1.2 How have these changes affected the division of labour within families?
What have been the implications of these changes for a woman's role as housewife? Has she continued to do most of the work in the home or has it become more shared between men and women?
For a while, particularly during the 1960s and 1970s, there seemed to be some indications that families might be becoming more egalitarian, i.e. that as more women worked outside the home, men would increase the amount of domestic work they undertook. A particularly influential study at that time was Young and Willmott's The Symmetrical Family (1973) in which they argued that the middle classes in particular were leading a trend towards a more egalitarian ‘symmetrical’ marriage relationship in which husband and wife shared tasks more equally.
However, evidence also emerged during the latter part of the twentieth century that perhaps changes had not been as great as was originally assumed. According to one review of the evidence ‘none of the data seems to warrant any suggestion that the traditional female responsibility for household work has been substantially eroded, or that male participation has ‘significantly increased’ (Morris, 1990 p. 120). Women it seemed had a dual role, juggling paid employment and work in the home.
So studies from the second half of the twentieth century told two different stories. On the one hand housework was becoming more equally shared. On the other, women still did most of it whilst at the same time working outside the home. Almost certainly some of you reading this will want to support the argument that change has occurred. Maybe it is part of your own experience than men today do a lot more in the home that their fathers’ generation did.
Equally, some of you may feel that the argument that there has been no change better reflects your own experiences.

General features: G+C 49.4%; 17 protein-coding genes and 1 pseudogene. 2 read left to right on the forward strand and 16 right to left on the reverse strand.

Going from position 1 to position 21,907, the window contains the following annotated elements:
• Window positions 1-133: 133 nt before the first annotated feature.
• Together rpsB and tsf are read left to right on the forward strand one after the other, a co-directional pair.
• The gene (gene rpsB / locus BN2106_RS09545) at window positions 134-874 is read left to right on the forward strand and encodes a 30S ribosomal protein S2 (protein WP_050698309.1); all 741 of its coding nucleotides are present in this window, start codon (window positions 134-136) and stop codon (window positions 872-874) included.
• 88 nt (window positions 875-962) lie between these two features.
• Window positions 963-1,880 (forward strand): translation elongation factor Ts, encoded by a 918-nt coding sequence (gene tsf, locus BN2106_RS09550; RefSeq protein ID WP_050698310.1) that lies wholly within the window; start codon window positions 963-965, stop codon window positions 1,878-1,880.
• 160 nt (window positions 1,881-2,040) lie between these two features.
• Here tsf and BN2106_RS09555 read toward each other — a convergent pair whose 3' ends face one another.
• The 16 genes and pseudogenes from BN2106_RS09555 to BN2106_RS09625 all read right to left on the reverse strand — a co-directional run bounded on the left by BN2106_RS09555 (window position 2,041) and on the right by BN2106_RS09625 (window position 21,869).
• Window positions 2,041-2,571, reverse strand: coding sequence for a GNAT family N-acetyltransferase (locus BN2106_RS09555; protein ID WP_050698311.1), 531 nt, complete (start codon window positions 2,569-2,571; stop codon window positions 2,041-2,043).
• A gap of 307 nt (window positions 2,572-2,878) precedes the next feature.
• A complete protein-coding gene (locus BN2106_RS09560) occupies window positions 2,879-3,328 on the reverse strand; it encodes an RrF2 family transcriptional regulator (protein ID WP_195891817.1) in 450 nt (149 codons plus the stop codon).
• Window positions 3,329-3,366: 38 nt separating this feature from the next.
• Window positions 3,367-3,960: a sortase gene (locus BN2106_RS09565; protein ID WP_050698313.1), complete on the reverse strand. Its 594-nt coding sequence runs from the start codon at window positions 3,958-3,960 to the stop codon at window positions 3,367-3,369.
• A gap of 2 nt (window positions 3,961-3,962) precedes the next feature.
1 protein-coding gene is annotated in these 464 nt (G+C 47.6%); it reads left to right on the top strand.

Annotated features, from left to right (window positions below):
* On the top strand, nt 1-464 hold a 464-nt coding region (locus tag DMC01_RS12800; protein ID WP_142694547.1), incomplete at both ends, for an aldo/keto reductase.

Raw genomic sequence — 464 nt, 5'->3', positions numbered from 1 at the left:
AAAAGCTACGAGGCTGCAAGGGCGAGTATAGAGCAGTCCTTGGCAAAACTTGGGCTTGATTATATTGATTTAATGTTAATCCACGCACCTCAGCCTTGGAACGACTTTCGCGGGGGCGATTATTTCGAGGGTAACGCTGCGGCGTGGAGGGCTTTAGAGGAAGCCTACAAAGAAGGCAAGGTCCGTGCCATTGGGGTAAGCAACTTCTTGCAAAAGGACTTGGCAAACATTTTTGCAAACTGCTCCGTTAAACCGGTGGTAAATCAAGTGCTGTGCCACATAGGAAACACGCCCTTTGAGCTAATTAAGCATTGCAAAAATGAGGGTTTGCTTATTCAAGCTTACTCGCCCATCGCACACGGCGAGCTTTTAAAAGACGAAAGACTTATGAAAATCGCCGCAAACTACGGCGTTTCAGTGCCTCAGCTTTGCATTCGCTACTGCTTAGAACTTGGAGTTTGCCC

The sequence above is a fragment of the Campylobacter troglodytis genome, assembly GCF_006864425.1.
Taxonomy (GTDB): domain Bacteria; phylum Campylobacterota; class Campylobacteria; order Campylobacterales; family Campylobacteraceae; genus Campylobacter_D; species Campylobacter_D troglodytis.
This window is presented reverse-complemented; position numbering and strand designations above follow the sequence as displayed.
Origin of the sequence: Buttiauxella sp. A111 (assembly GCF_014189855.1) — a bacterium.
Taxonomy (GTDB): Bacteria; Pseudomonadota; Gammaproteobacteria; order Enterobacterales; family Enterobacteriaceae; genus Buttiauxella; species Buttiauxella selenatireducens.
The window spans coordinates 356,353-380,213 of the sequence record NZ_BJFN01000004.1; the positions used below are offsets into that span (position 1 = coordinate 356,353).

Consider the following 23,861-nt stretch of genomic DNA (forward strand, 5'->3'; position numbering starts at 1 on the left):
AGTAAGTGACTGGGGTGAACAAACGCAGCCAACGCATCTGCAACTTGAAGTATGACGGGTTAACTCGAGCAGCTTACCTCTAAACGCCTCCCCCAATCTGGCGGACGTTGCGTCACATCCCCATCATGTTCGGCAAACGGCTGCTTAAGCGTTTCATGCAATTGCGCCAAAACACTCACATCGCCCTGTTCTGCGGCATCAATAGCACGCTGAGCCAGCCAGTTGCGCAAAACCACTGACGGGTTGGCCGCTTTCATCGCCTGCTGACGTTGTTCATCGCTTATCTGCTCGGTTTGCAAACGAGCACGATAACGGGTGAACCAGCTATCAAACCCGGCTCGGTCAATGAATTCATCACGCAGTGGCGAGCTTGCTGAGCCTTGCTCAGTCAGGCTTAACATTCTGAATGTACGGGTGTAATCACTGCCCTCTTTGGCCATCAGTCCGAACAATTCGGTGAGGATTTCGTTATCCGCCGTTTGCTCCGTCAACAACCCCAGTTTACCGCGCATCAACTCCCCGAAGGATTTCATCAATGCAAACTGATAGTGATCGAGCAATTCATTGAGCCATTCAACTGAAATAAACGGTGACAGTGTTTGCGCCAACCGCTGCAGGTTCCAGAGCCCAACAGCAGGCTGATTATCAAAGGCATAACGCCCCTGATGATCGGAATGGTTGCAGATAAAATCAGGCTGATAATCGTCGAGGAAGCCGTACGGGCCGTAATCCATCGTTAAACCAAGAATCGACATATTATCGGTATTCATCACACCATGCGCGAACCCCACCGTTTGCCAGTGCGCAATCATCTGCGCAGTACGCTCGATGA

So how are we to make sense of these different conclusions? And what does the evidence tell us now in the twenty first century? The next extract provides us with more recent evidence. It also provides the tools for thinking about why our experiences might be different.
Read the extract ‘Working up a sweat’ by Ivor Gaber which is a summary of an extensive research document. Although it is short, the extract contains a lot of different ideas which can make it quite difficult to ‘digest’. So when you have read it once, return to it and either draw a diagram summarising the factors which seem to influence the way housework is shared, or list these factors as a series of bullet points. (If you are not sure what these instructions mean have a quick look at Figures 3 and 4 in the discussion before you start.)
So according to this research, women's continued high levels of employment outside the home have not been accompanied by dramatic changes in who does the work in the home although there have been some changes. However there are differences between families according to age (though discussion of this factor is not developed in the extract from Ivor Gaber), the amount of work that women do outside the home, and the beliefs (gender ideologies) of the couple. It is to this third factor that we want to turn finally in looking at the division of labour today.
We cannot give a short simple answer to the question of who does the work in the home. However we know that changes, varying in extent, speed and direction, have occurred to women's role during the past two hundred or so years. We know that they are at least partly explained by the connectedness between women's role outside the home and their role in the home. We also know from the Ramos research that families differ in how work is divided. This diversity, which is explored further in the rest of this course, makes it even more difficult to produce one simple answer to the question in this section's title.